Watch out for the "new" new wave. In the September issue of Esquire, screenwriter L. M. Kit Carson has come up with a gimmicky but nonetheless noteworthy roster of rising film biz stars -- directors, writers, actors and producers.
These are folks, says Mr. Carson, who come out of the same new independent tradition as the Coen Brothers, Steven Soderbergh, Gus Van Sant, Spike Lee and John Turturro. He calls them the "Eleventh Generation" of Hollywood filmmakers (D.W. Griffith belonged to the first, silent stars Charlie Chaplin and Buster Keaton the second, and so on).
Prominent among the "Makers" is man-of-the-moment Tim Robbins, who wrote, directed and starred in "Bob Roberts," the political satire set for a Sept. 11 release.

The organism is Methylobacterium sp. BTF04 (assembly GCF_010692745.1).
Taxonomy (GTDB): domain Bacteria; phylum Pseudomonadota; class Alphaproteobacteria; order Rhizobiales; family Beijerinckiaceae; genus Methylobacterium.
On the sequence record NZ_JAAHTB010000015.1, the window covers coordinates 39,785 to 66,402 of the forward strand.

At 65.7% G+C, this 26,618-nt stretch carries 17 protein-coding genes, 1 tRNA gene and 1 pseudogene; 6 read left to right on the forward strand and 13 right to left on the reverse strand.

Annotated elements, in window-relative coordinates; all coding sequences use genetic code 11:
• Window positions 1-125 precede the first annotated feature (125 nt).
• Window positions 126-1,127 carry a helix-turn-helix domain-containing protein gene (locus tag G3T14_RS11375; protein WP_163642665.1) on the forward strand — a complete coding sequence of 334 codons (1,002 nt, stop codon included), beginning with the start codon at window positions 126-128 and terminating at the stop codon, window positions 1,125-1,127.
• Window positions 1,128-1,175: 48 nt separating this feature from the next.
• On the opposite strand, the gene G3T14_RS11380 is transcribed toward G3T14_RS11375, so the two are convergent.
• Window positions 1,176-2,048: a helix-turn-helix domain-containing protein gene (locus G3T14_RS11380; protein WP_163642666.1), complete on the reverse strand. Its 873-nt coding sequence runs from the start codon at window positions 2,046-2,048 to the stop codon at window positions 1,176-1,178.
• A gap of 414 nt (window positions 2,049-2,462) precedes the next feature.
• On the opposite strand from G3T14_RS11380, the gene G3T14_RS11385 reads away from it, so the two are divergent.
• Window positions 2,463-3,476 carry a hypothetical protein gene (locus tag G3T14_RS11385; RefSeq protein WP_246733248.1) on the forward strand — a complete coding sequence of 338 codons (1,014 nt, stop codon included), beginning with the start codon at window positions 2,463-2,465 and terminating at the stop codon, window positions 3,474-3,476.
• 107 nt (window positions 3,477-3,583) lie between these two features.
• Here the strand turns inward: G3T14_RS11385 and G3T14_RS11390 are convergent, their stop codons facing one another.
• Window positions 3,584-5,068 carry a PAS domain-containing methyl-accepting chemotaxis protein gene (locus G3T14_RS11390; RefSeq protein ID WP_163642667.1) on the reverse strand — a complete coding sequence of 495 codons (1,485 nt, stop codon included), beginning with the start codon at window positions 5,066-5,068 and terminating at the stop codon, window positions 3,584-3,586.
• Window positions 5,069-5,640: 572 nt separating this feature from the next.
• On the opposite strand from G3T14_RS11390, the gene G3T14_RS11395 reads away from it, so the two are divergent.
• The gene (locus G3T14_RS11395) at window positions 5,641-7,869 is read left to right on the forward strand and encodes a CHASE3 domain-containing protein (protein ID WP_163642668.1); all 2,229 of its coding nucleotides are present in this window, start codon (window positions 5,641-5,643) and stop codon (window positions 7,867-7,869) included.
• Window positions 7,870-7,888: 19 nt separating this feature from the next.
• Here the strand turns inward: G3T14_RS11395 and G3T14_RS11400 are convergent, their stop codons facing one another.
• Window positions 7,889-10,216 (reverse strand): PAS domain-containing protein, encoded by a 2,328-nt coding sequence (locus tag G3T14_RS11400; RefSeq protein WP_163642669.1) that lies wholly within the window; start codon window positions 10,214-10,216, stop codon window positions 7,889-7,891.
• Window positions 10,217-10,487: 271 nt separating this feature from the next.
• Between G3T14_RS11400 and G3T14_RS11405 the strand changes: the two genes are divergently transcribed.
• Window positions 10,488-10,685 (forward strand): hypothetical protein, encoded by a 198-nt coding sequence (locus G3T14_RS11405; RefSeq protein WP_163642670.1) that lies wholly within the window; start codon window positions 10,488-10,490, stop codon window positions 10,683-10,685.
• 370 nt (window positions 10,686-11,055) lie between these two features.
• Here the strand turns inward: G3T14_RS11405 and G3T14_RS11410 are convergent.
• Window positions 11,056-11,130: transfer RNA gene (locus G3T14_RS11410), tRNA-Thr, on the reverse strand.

Quentin Tarantino, another triple-threat moviemaker whose much-touted gangster pic, "Reservoir Dogs," is also heading for theaters, is cited, as are writer-directors Hal Hartley ("Simple Men," coming in October) and Allison Anders ("Gas, Food, Lodging," a hit at the first Philadelphia Festival of World Cinema).
In the actors' ranks, Mr. Carson singles out Mr. Hartley's leading lady Adrienne Shelly (she starred in both his "Trust" and "The Unbelievable Truth"), Tim Roth (van Gogh in Robert Altman's "Vincent & Theo") and Tony-winner (and "Boyz N the Hood" star) Larry Fishburne.